Resident Evil: Apocalypse

mv5bmtc1ntuxmzk0nl5bml5banbnxkftztcwndq1mdizmw-_v1_sy1000_cr006721000_al_Mmmm. Zombies.

I’ve been waiting for this movie since the end of opening day for Resident Evil, when they left a big blatant hook for a sequel. And I waited. And I waited. Then there was a teaser preview that literally jerked my head toward the screen when I realized what they were advertising, but that was over a year ago. So naturally, when the time came, I ended up having to wait three days before I could finally go see it. Then again, this is a movie about dead people getting up and walking around, so maybe three days is appropriate.

I’m obviously a fanboy for both this kind of movie and for the Resident Evil console game series, so I’ll try to temper that. One thing I’m not a fanboy of is videogame-to-movie adaptations. I mean, I invariably go and see them, but then I almost as invariably bitch about how awful they were. (See Mortal Kombat or Super Mario Bros., say. Or more to the point, don’t. Really.) So I went into the original movie with lowered expectations, and was very pleasantly surprised by it being both an excellent zombie film in its own right as well as a pretty good adaptation; they avoided the trap of basing things too heavily on the game.

This time, as above, yeah, I had high expectations. And this time, they didn’t avoid the based on a game trap. Particularly, Jill Valentine and the Nemesis creature looked like they had been lifted straight out of the game. (The saving grace is that both looked perfect, not just like an attempt gone awry.) On the bright side, this is almost my only complaint with the movie. There was too much hand-to-hand combat for a scenario where being wounded by a zombie turns you into a zombie, and the combat they had was choppily edited.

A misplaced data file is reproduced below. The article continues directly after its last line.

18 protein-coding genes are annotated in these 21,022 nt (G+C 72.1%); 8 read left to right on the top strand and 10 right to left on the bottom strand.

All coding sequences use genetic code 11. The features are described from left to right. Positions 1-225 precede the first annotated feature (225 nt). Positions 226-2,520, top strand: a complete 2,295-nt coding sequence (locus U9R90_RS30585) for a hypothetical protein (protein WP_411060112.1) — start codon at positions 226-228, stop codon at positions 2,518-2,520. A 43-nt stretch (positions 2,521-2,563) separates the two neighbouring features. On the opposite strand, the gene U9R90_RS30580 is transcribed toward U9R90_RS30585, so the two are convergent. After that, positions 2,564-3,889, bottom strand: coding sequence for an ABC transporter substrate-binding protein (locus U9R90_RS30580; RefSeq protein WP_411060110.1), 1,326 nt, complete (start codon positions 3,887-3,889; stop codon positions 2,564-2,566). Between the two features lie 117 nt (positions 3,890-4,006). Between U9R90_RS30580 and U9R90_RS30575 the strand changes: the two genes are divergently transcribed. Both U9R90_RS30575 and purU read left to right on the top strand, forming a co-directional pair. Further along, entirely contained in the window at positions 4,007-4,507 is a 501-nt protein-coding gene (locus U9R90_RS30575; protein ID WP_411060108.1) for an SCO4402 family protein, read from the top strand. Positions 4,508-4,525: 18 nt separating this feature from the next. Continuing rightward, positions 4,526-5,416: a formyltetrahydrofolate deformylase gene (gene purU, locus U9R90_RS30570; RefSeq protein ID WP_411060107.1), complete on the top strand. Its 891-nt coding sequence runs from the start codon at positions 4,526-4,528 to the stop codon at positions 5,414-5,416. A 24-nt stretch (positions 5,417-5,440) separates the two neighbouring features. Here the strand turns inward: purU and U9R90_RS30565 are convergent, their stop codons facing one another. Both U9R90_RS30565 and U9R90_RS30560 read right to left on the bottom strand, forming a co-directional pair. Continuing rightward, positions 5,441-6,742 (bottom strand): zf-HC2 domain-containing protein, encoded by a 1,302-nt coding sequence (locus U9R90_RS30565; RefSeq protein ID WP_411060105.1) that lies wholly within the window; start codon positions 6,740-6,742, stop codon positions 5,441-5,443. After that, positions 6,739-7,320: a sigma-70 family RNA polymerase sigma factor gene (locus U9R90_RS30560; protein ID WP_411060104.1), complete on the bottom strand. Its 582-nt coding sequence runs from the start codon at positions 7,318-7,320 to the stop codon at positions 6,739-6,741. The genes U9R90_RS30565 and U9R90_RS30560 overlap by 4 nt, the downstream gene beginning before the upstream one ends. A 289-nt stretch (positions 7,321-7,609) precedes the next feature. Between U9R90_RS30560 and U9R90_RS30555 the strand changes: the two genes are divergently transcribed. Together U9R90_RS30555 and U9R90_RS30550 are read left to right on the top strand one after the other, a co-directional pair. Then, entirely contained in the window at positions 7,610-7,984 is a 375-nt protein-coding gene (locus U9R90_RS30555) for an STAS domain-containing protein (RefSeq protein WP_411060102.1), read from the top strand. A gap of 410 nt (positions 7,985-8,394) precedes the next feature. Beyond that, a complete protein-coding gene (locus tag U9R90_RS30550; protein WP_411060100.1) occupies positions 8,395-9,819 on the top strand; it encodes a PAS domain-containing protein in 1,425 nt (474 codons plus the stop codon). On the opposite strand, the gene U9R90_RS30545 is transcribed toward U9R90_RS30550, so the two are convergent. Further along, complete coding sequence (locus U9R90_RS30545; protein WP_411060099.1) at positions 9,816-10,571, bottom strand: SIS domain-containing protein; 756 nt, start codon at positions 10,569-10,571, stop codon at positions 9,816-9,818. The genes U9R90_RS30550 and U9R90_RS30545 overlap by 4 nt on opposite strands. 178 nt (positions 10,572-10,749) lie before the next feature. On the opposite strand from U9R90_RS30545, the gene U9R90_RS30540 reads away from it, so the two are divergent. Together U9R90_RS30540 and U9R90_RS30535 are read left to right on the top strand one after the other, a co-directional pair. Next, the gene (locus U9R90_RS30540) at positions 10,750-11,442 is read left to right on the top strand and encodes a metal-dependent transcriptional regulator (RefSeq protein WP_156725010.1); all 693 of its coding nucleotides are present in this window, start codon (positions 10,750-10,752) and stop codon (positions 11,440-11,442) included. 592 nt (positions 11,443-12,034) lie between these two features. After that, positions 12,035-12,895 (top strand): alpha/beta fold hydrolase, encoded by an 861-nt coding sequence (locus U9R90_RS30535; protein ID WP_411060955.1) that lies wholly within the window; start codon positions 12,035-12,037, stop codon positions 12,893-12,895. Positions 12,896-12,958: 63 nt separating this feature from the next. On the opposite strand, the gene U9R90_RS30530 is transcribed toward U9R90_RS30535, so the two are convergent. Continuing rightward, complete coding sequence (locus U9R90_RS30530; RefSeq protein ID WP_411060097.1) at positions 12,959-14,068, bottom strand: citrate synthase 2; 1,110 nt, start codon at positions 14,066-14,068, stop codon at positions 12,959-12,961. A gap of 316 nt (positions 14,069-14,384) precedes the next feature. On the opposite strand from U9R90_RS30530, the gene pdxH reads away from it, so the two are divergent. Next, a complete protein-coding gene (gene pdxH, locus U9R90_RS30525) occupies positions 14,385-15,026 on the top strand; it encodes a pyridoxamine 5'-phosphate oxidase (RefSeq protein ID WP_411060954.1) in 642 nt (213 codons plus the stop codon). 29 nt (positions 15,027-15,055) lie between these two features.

Everything else about the movie was gravy, though. Good (if unoriginal) plot: Everybody is trapped in the city by the evil multinational pharmaceuticals corporation that fucked up and released an unstoppable viral zombie outbreak. The few survivors make alliances inside and outside the city in an attempt to find a way out. Meanwhile, an unstoppable mega-zombie (excuse me, biological weapons project) armed with a rocket launcher is stalking the people skilled enough to survive all the zombies and zombie Dobermans. Good acting, which is to say it was never quite overwrought with farcical camp drama, but also not overwrought with laughable attempts at real drama. And let’s not forget the randomly zombified topless dancers.

Basically, it comes down to the genre. If you like zombie movies, you should see this one. It’s a nice break from the remake mania that has plagued the last couple of years, even if it isn’t quite as scary as the first Resident Evil. If you don’t go for the particular zombie subgenre of horror, this is nowhere near enough horror movie to pull you in on its own. See Night of the Living Dead or Dawn of the Dead instead, as those are both brilliant character study pieces, with zombies merely as the backdrop. (Only original Romero will do.)

And if you don’t like horror movies at all, well, that’s just crazy talk. Honestly, I don’t even know what to do with information like that.

Added note for fetishists: No zombies were frozen in the filming of this picture.